Democratic strategist 'remarkably unimpressed' by potential Bloomberg 2020 bid

Democratic strategist Don Calloway on Friday shrugged off reports that former New York Mayor Michael BloombergMichael Rubens BloombergBloomberg files paperwork to run for president 2020 hopes rise for gun control groups after Virginia elections Bloomberg to spend millions on voter registration campaign MORE’s possible 2020 bid could shake up the Democratic primary.

“The best thing I can say is, ‘yawn,’” Calloway, the CEO of Pine Street Strategies, told Hill.TV.

“I am just remarkably unimpressed; I’m uninterested,” he added. “Michael Bloomberg doesn’t bring anything to this field that you are looking for that is missing.”

Calloway argued that Bloomberg, who is a former Republican and independent, would better served by running as a third-party candidate, even though that move would likely help President TrumpDonald John TrumpWatergate prosecutor says that Sondland testimony was 'tipping point' for Trump In private moment with Trump, Justice Kennedy pushed for Kavanaugh Supreme Court nomination: book Obama: 'Everybody needs to chill out' about differences between 2020 candidates MORE’s chances in 2020.

"I’m wondering why he doesn’t run as an independent or third-party candidate of some sort — I just don’t really understand," he said, adding that such a move would be "true to what he’s bringing to the table."

Calloway’s comments come after a Bloomberg spokesperson told CNN on Thursday that the billionaire executive is expected to file paperwork for the Democratic presidential primary in Alabama this week.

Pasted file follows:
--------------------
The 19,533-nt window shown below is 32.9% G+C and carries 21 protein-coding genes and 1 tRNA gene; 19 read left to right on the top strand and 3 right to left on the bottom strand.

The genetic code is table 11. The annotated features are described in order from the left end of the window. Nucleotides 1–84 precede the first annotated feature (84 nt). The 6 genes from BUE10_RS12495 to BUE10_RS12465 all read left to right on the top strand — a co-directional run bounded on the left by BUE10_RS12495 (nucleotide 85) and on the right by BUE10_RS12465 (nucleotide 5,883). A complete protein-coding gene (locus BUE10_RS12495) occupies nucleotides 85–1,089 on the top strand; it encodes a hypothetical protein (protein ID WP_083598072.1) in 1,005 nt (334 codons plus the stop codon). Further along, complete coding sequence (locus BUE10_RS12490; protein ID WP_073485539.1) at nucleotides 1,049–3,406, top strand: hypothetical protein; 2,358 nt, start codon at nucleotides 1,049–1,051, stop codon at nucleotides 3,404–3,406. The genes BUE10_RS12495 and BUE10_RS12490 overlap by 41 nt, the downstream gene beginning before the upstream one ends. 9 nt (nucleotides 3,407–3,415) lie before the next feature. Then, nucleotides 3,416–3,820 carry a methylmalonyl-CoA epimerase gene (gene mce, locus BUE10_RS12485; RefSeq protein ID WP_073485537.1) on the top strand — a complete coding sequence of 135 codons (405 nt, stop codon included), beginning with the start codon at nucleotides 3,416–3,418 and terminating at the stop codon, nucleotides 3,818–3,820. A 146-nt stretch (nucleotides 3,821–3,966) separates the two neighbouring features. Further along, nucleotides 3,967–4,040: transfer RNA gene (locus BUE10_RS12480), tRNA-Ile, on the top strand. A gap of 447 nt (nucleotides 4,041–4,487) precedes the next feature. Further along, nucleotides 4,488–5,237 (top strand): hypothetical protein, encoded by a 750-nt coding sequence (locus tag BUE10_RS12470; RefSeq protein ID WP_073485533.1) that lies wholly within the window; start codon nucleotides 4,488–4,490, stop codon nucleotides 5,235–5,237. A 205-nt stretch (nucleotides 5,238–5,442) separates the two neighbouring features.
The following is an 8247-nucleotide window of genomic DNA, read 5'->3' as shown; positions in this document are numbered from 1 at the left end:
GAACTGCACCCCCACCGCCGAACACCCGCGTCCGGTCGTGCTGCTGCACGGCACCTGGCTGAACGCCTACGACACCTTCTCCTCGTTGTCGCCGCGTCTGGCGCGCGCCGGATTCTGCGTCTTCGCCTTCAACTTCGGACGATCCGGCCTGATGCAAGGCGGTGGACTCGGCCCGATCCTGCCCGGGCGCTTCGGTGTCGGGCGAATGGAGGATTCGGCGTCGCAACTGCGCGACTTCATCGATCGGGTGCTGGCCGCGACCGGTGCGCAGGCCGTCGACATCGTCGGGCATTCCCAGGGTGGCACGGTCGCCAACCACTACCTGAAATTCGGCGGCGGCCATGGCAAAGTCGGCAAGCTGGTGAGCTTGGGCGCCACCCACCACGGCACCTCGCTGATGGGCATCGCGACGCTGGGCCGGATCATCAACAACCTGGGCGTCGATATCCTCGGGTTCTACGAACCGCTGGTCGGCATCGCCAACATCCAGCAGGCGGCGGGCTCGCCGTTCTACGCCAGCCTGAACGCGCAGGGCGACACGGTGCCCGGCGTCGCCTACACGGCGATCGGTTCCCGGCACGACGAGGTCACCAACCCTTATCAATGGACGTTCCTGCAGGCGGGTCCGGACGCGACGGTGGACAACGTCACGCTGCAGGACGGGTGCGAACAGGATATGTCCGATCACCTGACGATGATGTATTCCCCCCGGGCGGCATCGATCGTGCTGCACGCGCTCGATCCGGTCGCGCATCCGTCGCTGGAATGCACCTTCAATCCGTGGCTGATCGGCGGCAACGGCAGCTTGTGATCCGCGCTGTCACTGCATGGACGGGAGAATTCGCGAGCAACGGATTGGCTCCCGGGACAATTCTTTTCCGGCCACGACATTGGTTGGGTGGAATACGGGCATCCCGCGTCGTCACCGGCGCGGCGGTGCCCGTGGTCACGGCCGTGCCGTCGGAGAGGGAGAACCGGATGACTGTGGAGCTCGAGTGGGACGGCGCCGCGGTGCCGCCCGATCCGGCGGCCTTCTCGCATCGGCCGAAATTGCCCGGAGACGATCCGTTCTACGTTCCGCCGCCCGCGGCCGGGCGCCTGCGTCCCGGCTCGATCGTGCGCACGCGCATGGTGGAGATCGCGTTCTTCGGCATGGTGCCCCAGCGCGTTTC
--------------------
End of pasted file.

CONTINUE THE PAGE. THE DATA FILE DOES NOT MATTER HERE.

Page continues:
While the spokesperson maintained that Bloomberg has not yet made a final decision on whether he will jump into the race, he is already being viewed by some as a centrist alternative to candidates such as former Vice President Joe BidenJoe BidenKamala Harris receives new Iowa endorsements after debate performance Watergate prosecutor says that Sondland testimony was 'tipping point' for Trump Overnight Defense — Presented by Boeing — Deal on defense bill proves elusive | Hill, Holmes offer damaging testimony | Trump vows to block Navy from ousting officer from SEALs MORE.

If the former New York mayor does enter the race, he would be the second billionaire businessman after Tom SteyerThomas (Tom) Fahr SteyerAs Buttigieg rises, Biden is still the target Steyer, Biden clash over climate credentials Steyer, Gabbard and Yang shut out of early minutes of Democratic debate MORE, who has already spent millions in advertising but registers at less than 1 percent nationally, according to the RealClearPolitics average of polls.

—Tess Bonn